From the current state analysis, we can do a gap analysis. The gap analysis spells out the problems with the current state.

Typical gaps include content that:

  • Doesn’t match corporate branding, voice, and tone.
  • Is not easily searchable.
  • Takes many months to localize.
  • Is out of date or technically inaccurate.
  • Is not appropriate for the target audience.
  • Is duplicated in many places.

The gap analysis describes the difference between the desired state and the current state. It is of course tempting to flesh out the gap analysis with solutions or requirements (“content is not easily searchable because it is locked in huge PDF files”), but we try to focus the gap analysis on the difference between the desired future state (“customers can easily find the information that they need”) and the current state (“customers can’t find the information that they need”). The gap analysis gives us an idea of the scope of the problems we need to solve. Multiple gaps might have the same root cause.

Needs analysis

During the needs analysis, we look at the identified gaps and describe how to change things to reach the desired state. For example:

  • Improve search: need to deliver content in search-friendly HTML topics instead of a single PDF file
  • Speed up localization: need to change the localization process to deliver localized content in 2–4 weeks rather than six months or more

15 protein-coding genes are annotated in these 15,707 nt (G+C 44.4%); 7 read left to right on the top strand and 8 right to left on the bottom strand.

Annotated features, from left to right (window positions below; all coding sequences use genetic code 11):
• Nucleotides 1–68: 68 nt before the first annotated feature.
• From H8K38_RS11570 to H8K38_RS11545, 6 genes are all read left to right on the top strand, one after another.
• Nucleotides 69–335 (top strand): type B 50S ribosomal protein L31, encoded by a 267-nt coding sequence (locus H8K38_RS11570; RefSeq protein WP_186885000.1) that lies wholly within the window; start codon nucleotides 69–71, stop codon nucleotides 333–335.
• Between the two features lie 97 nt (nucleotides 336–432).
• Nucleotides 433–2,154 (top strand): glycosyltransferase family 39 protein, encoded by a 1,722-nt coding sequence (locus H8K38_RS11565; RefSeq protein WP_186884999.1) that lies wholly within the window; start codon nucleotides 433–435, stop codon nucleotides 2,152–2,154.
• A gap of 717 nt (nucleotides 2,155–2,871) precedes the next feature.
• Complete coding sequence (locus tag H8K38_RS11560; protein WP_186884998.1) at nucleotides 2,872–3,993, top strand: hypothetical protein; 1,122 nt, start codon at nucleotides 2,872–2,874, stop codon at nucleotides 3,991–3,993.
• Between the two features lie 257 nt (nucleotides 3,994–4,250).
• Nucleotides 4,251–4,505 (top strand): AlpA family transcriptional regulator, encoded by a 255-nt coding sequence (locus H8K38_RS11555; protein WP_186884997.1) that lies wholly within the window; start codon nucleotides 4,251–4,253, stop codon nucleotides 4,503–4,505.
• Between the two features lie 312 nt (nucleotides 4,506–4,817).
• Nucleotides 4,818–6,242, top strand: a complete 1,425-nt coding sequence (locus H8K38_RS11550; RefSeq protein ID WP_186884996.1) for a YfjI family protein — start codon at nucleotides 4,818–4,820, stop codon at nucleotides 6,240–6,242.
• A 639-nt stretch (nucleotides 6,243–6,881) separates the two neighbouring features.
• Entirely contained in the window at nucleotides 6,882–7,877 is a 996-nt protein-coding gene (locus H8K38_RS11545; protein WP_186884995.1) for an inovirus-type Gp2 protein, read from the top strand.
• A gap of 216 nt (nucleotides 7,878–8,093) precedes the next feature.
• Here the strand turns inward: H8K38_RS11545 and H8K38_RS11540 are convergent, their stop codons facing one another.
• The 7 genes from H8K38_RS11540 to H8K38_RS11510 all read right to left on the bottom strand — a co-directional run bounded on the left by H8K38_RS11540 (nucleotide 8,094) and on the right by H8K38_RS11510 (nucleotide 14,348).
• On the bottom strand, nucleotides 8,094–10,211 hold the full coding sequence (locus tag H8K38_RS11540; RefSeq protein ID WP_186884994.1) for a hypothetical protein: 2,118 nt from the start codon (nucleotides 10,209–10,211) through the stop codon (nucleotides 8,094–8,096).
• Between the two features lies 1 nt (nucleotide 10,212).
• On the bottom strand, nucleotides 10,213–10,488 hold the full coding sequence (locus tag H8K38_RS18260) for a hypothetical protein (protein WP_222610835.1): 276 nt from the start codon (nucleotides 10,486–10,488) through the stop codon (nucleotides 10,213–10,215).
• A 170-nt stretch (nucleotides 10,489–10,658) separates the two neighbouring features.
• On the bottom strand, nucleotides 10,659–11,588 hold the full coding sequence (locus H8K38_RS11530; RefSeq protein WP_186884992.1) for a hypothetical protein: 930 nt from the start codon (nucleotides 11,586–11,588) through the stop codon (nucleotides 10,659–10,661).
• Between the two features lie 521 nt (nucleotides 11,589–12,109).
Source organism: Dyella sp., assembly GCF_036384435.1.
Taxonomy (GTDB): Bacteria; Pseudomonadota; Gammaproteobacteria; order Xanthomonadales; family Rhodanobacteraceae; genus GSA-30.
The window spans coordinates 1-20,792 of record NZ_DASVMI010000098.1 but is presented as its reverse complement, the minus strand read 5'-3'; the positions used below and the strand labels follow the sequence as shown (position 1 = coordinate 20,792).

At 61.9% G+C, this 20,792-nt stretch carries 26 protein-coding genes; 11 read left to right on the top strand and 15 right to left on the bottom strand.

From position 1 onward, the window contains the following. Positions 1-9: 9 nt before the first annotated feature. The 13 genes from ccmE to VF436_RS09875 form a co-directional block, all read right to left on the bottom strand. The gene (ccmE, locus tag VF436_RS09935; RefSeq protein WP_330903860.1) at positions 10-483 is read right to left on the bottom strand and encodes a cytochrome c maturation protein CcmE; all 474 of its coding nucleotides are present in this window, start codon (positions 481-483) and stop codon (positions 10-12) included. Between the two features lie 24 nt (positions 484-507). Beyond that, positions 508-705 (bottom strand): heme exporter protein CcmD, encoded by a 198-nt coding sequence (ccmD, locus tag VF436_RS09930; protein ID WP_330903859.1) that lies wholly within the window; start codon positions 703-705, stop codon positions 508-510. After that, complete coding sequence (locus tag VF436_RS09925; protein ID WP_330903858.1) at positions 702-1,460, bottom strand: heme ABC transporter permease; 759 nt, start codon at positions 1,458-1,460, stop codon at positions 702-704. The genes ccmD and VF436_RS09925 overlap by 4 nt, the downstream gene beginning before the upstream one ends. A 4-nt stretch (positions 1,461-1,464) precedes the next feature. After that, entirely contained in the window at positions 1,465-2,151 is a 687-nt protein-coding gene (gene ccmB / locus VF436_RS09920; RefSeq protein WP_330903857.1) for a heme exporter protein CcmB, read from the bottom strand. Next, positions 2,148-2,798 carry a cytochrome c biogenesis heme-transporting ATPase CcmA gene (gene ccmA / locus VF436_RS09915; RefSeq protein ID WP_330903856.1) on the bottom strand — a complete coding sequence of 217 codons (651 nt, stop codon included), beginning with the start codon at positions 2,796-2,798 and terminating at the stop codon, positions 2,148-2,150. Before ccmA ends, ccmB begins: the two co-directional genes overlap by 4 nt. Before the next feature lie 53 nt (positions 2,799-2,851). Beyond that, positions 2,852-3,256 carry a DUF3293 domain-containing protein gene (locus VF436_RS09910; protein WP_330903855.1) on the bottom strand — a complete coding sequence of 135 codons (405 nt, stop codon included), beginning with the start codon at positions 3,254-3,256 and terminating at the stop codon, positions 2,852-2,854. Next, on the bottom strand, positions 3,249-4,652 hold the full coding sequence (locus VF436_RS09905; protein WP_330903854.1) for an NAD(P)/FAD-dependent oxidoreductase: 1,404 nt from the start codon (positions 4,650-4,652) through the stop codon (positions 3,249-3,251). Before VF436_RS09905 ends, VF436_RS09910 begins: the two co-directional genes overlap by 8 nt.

• Improve technical accuracy: rework the content review and approval process

The outcome of the needs analysis is a set of high-level requirements, such as “ensure content is usable on multiple devices,” “create a style guide so that writers create content with a unified voice,” or “build an enterprise taxonomy.”


When we recommend a content strategy solution to a customer, our goal is to find the best way to turn the requirements into reality. The challenge here is that, in addition to content requirements, we often have additional business requirements, such as limited funding, external regulatory requirements, or a focus on risk reduction. The size of the company, the type of content, and the company culture all play important parts in shaping the recommendation.

Our content strategy assessments typically include the following components:

  • Content model and information architecture.
  • Reuse, localization, and conversion strategies.
  • Software recommendations for authoring, reviewing, and delivering content.
  • Business case, which provides a discussion of how the new strategy will improve business outcomes. The most common driver is cost reduction or cost avoidance, but we also look for opportunities to increase revenue and for more qualitative goals, like improved user experience or better alignment with brand positioning. We have to be able to justify the proposed investment—and the risk of making changes—by showing a significant return on investment to the business.
  • Implementation overview, which provides a high-level project plan for the tasks that need to be completed to execute the recommended strategy along with an estimated cost.

Next steps

Are you ready to invest in content strategy for your business? Contact us to explore how we can help you align your content with your business strategy.

This white paper is also available in PDF format.